انجام تحقیقات میدانی کیفی در حسابداری مدیریت: داده های موقعیت یابی برای کمک به نظریه
|کد مقاله||سال انتشار||مقاله انگلیسی||ترجمه فارسی||تعداد کلمات|
|24123||2006||23 صفحه PDF||سفارش دهید||12720 کلمه|
Publisher : Elsevier - Science Direct (الزویر - ساینس دایرکت)
Journal : Accounting, Organizations and Society, Volume 31, Issue 8, November 2006, Pages 819–841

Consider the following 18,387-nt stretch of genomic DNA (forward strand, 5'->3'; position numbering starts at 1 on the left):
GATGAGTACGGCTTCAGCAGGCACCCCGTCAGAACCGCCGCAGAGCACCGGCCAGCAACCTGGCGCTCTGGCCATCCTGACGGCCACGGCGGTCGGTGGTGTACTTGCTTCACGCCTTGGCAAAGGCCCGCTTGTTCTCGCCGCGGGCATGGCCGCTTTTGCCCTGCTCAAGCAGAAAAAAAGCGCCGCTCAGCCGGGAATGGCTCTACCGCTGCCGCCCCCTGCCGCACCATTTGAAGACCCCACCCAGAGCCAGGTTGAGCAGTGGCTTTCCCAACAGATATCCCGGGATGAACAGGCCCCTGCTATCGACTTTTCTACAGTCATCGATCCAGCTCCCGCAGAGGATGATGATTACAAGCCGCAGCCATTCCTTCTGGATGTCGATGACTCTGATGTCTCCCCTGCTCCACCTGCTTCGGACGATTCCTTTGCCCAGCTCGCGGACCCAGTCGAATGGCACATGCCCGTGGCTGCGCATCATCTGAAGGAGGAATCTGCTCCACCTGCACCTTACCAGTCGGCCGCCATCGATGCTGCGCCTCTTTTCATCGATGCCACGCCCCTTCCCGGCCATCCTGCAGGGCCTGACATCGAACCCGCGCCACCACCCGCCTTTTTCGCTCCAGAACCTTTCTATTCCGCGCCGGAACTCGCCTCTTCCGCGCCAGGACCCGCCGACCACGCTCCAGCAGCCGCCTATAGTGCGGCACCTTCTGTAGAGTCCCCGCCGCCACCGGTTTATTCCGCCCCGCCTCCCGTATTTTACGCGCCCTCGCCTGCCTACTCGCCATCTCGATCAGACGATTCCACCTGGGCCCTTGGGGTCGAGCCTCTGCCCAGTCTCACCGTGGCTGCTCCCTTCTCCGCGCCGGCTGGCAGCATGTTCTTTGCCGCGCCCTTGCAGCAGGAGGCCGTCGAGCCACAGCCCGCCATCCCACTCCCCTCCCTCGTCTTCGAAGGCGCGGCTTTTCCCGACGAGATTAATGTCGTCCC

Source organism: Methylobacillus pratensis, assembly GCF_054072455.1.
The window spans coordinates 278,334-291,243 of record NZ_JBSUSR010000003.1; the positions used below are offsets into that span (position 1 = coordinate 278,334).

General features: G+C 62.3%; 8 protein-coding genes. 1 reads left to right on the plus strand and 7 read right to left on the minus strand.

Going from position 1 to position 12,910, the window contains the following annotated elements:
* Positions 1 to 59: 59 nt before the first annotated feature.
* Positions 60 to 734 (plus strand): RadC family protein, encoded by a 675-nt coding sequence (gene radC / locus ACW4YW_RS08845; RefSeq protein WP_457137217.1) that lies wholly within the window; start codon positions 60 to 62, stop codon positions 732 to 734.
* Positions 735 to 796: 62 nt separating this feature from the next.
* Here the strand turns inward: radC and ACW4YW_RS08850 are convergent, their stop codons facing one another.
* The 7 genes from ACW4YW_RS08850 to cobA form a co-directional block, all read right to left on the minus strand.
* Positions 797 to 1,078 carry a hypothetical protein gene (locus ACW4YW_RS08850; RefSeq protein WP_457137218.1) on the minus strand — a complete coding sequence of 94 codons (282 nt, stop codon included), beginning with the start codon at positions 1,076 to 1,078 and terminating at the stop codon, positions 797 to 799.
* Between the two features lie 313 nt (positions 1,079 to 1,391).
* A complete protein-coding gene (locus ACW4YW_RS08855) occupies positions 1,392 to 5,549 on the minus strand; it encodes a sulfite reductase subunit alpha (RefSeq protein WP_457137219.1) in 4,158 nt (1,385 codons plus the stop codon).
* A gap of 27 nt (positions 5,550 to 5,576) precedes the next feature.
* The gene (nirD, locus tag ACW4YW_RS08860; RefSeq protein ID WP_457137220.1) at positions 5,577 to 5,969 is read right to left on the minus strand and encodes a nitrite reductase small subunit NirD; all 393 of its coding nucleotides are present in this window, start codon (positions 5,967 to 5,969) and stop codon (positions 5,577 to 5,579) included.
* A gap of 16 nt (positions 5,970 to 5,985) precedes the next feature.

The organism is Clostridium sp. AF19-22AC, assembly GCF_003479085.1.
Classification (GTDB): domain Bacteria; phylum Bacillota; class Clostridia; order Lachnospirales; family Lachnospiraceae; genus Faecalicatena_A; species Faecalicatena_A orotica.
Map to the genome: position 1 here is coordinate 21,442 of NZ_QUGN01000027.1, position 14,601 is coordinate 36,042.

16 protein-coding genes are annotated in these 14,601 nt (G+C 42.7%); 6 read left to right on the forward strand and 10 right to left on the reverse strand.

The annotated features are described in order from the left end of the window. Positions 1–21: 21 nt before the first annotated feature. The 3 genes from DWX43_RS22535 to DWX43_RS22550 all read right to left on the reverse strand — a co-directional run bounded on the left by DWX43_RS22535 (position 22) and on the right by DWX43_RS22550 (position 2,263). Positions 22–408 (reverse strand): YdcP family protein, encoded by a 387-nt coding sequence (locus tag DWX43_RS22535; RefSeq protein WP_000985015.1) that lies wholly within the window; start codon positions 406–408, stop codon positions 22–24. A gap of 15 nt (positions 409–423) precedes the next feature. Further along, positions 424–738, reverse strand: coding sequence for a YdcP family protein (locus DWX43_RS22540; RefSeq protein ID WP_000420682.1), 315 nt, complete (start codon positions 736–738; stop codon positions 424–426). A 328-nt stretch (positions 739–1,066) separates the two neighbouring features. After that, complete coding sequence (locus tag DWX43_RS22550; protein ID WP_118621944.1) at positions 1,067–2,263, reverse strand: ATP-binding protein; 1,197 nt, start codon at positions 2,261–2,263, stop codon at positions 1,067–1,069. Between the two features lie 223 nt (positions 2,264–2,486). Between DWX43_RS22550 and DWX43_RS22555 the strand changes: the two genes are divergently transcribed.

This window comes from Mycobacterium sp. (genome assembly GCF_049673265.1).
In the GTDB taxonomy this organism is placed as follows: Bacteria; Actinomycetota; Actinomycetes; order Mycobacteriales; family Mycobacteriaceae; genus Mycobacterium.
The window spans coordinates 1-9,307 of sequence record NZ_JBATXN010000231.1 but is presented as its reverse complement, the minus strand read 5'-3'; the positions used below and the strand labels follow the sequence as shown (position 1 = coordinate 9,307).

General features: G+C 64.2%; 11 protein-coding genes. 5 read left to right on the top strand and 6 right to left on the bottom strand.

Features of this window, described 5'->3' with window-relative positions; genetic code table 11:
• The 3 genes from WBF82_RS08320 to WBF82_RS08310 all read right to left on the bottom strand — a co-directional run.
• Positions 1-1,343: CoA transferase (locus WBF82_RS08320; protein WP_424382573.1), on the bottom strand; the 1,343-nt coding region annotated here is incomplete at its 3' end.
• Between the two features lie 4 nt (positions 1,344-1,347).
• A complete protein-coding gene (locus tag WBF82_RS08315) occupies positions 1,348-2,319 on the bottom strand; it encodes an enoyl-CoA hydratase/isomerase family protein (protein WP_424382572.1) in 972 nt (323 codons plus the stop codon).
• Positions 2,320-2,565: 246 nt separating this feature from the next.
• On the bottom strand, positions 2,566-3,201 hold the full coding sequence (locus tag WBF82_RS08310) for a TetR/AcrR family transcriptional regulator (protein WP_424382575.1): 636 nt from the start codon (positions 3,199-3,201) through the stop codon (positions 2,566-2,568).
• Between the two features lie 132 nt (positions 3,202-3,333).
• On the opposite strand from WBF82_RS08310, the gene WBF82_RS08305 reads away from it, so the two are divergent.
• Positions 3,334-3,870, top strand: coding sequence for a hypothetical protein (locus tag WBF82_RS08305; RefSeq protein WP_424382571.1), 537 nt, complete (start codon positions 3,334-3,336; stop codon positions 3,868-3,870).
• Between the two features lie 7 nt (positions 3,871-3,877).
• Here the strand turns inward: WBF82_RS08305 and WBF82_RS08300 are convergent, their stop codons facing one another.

In this paper we argue that theory, method, methodology, and knowledge gains in qualitative field studies are intertwined through the ongoing hypothesis development in the field. We develop our argument through a discussion of specific qualitative field studies in management accounting. We emphasise in particular the distinctive role of theory in qualitative research as relating to expression of a subjective reality more than clarification of an objective one. In considering this subjectivity we discuss the ways in which the doing of qualitative research brings to bear discipline on the researcher allowing us to assess the trustworthiness of their accounts. The intention is to develop a more appropriate basis for judging the plausibility of qualitative field studies than notions borrowed from positivistic methodology.